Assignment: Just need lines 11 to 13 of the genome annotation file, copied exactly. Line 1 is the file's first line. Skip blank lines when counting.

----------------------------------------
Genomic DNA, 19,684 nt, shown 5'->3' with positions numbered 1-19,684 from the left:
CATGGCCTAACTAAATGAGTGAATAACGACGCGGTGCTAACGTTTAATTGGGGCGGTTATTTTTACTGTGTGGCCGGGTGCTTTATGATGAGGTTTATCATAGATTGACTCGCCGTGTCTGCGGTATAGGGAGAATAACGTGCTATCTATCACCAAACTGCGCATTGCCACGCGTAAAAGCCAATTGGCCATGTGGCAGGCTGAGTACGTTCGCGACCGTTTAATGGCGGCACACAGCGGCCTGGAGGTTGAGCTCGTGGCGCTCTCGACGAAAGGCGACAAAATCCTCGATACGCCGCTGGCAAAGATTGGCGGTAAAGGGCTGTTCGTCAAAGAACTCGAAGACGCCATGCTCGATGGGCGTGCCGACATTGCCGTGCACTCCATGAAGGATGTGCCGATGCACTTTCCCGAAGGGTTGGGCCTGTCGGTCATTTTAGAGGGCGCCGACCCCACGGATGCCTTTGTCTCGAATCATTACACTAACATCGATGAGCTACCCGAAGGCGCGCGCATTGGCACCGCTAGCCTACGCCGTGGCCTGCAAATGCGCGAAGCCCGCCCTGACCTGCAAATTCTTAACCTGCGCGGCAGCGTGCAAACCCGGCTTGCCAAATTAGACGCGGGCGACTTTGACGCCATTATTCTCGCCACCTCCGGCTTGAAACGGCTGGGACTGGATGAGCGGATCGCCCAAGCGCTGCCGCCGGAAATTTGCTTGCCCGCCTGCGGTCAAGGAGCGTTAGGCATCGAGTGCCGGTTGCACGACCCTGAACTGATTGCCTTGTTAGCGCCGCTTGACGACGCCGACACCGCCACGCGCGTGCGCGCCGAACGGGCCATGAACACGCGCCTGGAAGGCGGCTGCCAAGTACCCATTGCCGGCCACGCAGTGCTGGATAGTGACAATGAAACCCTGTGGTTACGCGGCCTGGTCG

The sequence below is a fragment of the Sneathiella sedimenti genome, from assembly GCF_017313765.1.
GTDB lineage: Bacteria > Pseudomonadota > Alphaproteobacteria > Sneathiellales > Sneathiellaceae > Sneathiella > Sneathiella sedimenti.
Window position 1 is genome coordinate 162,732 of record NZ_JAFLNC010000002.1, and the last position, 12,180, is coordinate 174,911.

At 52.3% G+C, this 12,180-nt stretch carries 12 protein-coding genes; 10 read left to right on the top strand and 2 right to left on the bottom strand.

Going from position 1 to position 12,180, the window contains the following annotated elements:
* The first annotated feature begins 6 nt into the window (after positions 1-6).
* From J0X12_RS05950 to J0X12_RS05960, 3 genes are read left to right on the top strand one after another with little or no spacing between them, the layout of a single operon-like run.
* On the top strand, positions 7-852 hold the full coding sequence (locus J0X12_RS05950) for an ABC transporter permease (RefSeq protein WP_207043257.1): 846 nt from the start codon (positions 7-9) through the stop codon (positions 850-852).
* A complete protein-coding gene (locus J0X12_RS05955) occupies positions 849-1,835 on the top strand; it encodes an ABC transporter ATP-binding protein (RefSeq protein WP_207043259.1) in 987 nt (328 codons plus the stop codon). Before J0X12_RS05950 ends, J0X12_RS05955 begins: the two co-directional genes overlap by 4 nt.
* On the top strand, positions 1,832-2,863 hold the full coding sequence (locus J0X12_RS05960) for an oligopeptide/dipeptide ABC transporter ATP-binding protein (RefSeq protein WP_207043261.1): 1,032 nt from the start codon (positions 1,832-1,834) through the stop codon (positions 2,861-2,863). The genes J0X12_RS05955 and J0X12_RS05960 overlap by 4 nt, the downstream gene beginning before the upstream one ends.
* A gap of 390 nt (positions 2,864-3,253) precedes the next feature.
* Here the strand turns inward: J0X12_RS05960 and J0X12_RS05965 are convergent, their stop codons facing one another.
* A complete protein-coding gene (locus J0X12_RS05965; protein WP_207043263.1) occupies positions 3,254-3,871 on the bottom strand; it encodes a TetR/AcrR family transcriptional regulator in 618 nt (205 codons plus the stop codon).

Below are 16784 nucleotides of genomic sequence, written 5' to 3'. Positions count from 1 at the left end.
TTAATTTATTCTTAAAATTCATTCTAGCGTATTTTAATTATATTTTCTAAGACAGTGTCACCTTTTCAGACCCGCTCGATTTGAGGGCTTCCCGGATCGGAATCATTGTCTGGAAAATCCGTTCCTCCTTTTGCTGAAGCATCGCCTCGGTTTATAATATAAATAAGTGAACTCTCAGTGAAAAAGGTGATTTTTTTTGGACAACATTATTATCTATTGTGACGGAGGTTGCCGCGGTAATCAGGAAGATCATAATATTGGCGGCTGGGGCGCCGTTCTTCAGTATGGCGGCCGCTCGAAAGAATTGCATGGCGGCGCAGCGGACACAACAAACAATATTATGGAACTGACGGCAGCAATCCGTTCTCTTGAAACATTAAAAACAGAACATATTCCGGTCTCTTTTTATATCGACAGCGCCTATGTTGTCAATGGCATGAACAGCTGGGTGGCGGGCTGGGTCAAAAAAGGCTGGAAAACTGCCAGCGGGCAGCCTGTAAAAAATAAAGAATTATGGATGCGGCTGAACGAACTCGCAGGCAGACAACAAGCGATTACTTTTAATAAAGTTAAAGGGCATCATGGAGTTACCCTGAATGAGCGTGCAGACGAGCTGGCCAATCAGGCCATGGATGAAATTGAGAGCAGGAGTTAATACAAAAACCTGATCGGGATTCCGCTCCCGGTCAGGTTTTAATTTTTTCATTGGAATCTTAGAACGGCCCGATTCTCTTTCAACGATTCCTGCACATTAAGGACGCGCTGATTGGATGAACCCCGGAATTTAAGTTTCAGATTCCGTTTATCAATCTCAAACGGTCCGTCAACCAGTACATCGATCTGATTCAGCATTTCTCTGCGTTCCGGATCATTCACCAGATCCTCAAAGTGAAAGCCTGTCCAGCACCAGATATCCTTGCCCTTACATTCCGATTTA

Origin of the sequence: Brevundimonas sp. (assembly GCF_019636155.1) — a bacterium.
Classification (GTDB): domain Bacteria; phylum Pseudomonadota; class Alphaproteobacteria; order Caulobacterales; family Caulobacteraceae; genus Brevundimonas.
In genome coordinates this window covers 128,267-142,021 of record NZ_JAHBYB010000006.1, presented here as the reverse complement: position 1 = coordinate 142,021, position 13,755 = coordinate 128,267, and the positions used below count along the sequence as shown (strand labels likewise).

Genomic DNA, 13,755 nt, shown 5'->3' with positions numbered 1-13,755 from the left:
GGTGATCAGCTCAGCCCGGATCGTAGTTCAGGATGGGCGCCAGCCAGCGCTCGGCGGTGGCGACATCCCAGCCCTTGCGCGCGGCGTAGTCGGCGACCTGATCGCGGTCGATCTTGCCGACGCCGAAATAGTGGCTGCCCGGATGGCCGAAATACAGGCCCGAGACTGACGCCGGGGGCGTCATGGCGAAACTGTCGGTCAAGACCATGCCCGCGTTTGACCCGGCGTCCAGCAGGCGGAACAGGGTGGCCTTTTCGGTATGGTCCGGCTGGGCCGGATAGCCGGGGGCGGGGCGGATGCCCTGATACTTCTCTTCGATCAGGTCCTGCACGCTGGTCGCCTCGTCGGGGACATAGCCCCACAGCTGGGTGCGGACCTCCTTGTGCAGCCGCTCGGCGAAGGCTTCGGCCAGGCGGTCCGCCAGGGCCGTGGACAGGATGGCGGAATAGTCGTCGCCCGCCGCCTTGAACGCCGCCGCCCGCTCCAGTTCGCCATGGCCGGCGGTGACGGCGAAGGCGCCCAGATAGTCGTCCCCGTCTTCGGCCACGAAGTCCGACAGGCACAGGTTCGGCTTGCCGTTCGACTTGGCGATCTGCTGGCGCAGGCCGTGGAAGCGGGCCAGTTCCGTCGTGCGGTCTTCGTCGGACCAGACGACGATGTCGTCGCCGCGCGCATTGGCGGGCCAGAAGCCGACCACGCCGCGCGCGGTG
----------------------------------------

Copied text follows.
* A complete protein-coding gene (locus J0X12_RS05955) occupies positions 849-1,835 on the top strand; it encodes an ABC transporter ATP-binding protein (RefSeq protein WP_207043259.1) in 987 nt (328 codons plus the stop codon). Before J0X12_RS05950 ends, J0X12_RS05955 begins: the two co-directional genes overlap by 4 nt.
* On the top strand, positions 1,832-2,863 hold the full coding sequence (locus J0X12_RS05960) for an oligopeptide/dipeptide ABC transporter ATP-binding protein (RefSeq protein WP_207043261.1): 1,032 nt from the start codon (positions 1,832-1,834) through the stop codon (positions 2,861-2,863). The genes J0X12_RS05955 and J0X12_RS05960 overlap by 4 nt, the downstream gene beginning before the upstream one ends.
* A gap of 390 nt (positions 2,864-3,253) precedes the next feature.